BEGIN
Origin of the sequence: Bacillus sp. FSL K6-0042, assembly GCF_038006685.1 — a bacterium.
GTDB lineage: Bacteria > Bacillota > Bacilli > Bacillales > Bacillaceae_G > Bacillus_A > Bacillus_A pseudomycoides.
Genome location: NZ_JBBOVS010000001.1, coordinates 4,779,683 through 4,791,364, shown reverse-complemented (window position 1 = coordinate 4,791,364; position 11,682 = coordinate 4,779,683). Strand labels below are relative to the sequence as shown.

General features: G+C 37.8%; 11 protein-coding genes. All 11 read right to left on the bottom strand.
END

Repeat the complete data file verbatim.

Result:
Origin of the sequence: Bacillus sp. FSL K6-0042, assembly GCF_038006685.1 — a bacterium.
GTDB lineage: Bacteria > Bacillota > Bacilli > Bacillales > Bacillaceae_G > Bacillus_A > Bacillus_A pseudomycoides.
Genome location: NZ_JBBOVS010000001.1, coordinates 4,779,683 through 4,791,364, shown reverse-complemented (window position 1 = coordinate 4,791,364; position 11,682 = coordinate 4,779,683). Strand labels below are relative to the sequence as shown.

General features: G+C 37.8%; 11 protein-coding genes. All 11 read right to left on the bottom strand.